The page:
By Shashank Kishore in Colombo
West Indies women's team star thanks Chris Gayle and the male players for showering the girls with attention but conceded that the men are better dancers
Both the women's and the men's semi-finals will feature West Indies and Australia on October 5 (Friday) at the R Premadasa Stadium in Colombo and Taylor is looking forward to the big clash and the occasion. "Everybody is really excited. It is great that the men are also playing in the semi-final against Australia," said Taylor. "It is going to be a great day and we are really looking forward to it and we are working really hard."
"The fact that both matches are on Friday makes it really special. The men are supporting us 100 per cent and we are also behind them. We hope that we both make it through to the finals," added Taylor.
Taylor is currently the leading wicket-taker in the women's competition. Her consistency earned her the 'ICC Women's T20 Player of the Year' award recently too. She was modest when asked about her recognition and said the award was a result of the hard work, not just put in by her but also by the team.
She also felt that the team bonding together both on and off the field was translating into results on the field. "It was pretty amazing for Chris Gayle to get together the squads and have a laugh together. He made a speech and it was very touching to know that he is thinking about us. We are all working really hard to take the Cup home," opined Taylor.
West Indies has not only put up an attacking brand of cricket on display, but also its celebration after taking a wicket or winning, especially the dance has been very unique, further signs of a team enjoying each other's success. "We are actually doing it as well. It was quite funny to see Chris Gayle doing a dance like that,” laughed Taylor. "I am not sure I can do it – but the rest of the girls like doing it. Trust me – it looks nice and everybody seems to be replicating him. I think the men’s team are the better dancers though!"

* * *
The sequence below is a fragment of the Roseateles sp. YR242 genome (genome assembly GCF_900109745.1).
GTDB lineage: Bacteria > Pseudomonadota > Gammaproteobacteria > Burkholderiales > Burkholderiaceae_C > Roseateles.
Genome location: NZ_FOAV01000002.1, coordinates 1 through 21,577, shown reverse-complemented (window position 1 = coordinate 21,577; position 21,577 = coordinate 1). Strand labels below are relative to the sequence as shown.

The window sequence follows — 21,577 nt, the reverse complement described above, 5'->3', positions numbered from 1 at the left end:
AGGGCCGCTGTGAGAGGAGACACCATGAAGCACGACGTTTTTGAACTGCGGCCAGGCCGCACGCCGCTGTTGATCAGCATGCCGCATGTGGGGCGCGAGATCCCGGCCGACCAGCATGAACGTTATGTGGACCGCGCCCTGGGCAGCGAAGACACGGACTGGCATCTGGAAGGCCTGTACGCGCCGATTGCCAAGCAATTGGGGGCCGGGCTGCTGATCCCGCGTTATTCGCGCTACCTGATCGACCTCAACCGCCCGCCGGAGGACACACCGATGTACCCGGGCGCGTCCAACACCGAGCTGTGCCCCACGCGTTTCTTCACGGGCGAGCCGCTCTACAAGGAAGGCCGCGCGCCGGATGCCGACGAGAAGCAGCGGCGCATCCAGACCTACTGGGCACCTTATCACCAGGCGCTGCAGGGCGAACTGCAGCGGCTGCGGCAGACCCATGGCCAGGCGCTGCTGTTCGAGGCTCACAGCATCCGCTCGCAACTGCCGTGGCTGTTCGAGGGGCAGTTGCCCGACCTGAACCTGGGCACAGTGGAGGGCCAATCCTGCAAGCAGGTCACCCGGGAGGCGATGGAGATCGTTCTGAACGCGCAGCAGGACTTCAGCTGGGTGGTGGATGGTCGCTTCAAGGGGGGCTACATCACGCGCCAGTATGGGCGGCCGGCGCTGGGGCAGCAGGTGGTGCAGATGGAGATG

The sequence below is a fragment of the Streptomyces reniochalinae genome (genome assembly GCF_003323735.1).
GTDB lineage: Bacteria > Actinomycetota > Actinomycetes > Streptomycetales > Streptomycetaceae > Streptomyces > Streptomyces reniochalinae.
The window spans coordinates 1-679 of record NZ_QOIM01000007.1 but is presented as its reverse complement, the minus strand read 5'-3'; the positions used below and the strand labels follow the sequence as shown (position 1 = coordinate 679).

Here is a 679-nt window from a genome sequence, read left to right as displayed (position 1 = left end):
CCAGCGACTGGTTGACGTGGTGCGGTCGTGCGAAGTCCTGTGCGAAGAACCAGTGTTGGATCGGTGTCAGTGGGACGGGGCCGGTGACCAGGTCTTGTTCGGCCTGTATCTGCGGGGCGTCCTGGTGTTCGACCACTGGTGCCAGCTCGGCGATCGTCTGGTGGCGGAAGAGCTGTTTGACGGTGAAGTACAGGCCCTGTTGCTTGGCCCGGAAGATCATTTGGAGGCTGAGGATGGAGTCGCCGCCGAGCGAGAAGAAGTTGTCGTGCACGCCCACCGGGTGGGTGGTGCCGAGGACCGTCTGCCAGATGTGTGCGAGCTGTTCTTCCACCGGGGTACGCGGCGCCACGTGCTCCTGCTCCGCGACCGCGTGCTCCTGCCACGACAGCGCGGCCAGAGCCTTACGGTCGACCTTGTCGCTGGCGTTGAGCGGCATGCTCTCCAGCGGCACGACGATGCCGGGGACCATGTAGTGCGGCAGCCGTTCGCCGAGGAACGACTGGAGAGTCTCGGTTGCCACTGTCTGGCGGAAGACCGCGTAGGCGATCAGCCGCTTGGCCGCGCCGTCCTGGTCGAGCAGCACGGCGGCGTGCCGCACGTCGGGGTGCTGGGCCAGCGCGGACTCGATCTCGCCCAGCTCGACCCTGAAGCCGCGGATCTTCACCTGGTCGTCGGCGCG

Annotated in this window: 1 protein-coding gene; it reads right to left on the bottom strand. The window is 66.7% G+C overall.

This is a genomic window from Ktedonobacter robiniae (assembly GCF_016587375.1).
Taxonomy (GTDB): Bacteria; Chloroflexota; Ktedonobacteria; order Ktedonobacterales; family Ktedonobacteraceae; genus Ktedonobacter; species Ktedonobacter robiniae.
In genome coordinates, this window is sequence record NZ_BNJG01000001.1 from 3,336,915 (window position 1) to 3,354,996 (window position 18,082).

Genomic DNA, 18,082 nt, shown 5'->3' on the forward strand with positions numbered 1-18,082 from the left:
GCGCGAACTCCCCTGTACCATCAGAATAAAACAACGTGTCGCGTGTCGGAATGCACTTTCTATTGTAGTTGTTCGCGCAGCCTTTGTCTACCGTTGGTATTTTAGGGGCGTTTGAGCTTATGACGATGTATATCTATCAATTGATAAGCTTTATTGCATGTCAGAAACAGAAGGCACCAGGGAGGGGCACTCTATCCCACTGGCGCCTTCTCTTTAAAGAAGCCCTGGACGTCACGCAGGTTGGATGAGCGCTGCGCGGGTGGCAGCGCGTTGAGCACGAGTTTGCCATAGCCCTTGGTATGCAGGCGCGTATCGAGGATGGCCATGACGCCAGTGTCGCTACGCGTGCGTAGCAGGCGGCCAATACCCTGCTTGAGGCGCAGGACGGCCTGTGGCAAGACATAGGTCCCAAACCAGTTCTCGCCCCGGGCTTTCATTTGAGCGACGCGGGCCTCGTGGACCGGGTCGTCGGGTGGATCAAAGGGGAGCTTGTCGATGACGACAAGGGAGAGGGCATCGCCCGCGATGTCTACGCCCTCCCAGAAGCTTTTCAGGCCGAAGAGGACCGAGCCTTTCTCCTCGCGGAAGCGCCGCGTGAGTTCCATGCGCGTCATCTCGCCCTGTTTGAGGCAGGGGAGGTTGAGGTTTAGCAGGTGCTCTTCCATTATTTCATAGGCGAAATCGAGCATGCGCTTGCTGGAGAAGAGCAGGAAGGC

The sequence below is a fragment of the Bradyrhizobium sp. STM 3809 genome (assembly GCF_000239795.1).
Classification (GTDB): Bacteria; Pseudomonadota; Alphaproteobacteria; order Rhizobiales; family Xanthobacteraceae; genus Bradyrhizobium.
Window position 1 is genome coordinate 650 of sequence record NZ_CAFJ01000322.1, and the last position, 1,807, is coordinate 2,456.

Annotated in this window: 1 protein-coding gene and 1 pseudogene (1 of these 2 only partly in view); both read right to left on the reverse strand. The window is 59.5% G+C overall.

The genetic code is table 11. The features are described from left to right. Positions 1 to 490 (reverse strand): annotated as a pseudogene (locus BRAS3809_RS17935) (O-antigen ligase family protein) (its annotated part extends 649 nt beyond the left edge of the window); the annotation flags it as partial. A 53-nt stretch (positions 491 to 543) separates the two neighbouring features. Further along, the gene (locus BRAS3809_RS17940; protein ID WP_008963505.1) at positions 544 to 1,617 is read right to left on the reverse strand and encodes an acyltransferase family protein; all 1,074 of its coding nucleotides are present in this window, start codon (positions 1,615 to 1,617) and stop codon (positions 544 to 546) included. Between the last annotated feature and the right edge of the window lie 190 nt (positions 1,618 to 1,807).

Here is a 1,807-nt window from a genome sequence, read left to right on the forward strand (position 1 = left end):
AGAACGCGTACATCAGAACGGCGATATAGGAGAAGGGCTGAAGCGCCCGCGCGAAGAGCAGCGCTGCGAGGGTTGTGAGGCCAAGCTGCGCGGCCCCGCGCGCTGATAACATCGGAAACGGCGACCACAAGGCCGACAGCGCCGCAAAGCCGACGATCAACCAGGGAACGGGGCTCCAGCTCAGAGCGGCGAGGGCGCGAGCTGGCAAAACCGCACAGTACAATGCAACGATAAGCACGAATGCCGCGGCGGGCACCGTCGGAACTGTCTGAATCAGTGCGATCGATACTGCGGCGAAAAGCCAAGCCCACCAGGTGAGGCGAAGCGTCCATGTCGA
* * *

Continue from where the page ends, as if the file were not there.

Despite being in a relaxed frame of mind, Taylor believes the team is firmly focused ahead of the semi-final clash against Australia. "I think it is going to be a tough game and we know that Australia will come hard at us," said Taylor. "We played them in a warm-up game and we know Australia will be very good. I know they are thinking the same about us too. Hopefully the best team will win.
"With the game taking place just before the men's match would mean better crowds to witness the contest. It is also an opportunity for the players to showcase their talent to the television audience, as it would be broadcast across several continents. "Everybody will have a chance to see what the women can actually do. Lots of people may have heard about the West Indies ladies team, but not many will have had a chance to watch us play," said Taylor.
Although West Indies have performed well as a team, Taylor and Deandra Dottin have led the way with the bat, while the others are yet to come to the party. But Taylor feels that is not a worry as the team is confident ahead of the semi-final. "We know we contribute a lot to the team. If we can give them the start that we know we can, I think the team will feel much better. We are two of the stronger players who can produce results and we do have other players who can do the same, who at the moment are not at their best. It would be great if we can showcase something good," hoped Taylor.
West Indies won two out of its three matches in the group stages. Its only loss came against Sri Lanka, where it choked under pressure and faltered in a chase of 48 off 8 overs. Taylor brushed aside any question of nerves and said the side is well equipped to handle the pressure.
"The Sri Lanka game was pretty intense and I think we panicked. Coming down to the last game against South Africa we knew it was a do-or-die game. I think we produce better results when we are under pressure generally and we are just hoping we will do well," said Taylor.